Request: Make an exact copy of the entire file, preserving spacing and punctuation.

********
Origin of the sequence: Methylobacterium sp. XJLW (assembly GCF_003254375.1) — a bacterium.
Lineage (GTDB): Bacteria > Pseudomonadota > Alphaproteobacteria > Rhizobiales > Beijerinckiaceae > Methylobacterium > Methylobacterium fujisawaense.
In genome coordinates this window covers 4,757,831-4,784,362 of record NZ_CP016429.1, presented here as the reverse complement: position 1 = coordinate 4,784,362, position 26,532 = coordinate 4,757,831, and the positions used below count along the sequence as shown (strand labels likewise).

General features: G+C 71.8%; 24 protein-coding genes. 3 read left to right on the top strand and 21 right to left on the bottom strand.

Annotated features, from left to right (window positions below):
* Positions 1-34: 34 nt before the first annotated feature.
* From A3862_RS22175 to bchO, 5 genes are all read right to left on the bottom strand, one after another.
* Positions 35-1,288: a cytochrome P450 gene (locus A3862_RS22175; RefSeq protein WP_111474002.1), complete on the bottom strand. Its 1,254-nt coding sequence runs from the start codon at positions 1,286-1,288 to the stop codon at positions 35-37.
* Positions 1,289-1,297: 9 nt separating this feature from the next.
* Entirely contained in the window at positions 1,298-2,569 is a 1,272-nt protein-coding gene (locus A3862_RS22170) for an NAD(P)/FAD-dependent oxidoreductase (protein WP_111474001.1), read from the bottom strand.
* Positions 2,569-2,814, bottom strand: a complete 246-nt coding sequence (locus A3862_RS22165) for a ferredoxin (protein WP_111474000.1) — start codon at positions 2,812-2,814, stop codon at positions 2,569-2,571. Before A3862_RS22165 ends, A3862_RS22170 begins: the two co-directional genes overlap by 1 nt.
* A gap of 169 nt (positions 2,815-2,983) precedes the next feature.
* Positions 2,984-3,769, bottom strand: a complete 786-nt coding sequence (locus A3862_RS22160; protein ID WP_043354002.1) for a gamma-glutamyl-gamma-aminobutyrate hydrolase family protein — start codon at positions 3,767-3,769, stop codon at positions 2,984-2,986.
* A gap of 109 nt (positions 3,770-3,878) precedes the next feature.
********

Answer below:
Origin of the sequence: Methylobacterium sp. XJLW (assembly GCF_003254375.1) — a bacterium.
Lineage (GTDB): Bacteria > Pseudomonadota > Alphaproteobacteria > Rhizobiales > Beijerinckiaceae > Methylobacterium > Methylobacterium fujisawaense.
In genome coordinates this window covers 4,757,831-4,784,362 of record NZ_CP016429.1, presented here as the reverse complement: position 1 = coordinate 4,784,362, position 26,532 = coordinate 4,757,831, and the positions used below count along the sequence as shown (strand labels likewise).

General features: G+C 71.8%; 24 protein-coding genes. 3 read left to right on the top strand and 21 right to left on the bottom strand.

Annotated features, from left to right (window positions below):
* Positions 1-34: 34 nt before the first annotated feature.
* From A3862_RS22175 to bchO, 5 genes are all read right to left on the bottom strand, one after another.
* Positions 35-1,288: a cytochrome P450 gene (locus A3862_RS22175; RefSeq protein WP_111474002.1), complete on the bottom strand. Its 1,254-nt coding sequence runs from the start codon at positions 1,286-1,288 to the stop codon at positions 35-37.
* Positions 1,289-1,297: 9 nt separating this feature from the next.
* Entirely contained in the window at positions 1,298-2,569 is a 1,272-nt protein-coding gene (locus A3862_RS22170) for an NAD(P)/FAD-dependent oxidoreductase (protein WP_111474001.1), read from the bottom strand.
* Positions 2,569-2,814, bottom strand: a complete 246-nt coding sequence (locus A3862_RS22165) for a ferredoxin (protein WP_111474000.1) — start codon at positions 2,812-2,814, stop codon at positions 2,569-2,571. Before A3862_RS22165 ends, A3862_RS22170 begins: the two co-directional genes overlap by 1 nt.
* A gap of 169 nt (positions 2,815-2,983) precedes the next feature.
* Positions 2,984-3,769, bottom strand: a complete 786-nt coding sequence (locus A3862_RS22160; protein ID WP_043354002.1) for a gamma-glutamyl-gamma-aminobutyrate hydrolase family protein — start codon at positions 3,767-3,769, stop codon at positions 2,984-2,986.
* A gap of 109 nt (positions 3,770-3,878) precedes the next feature.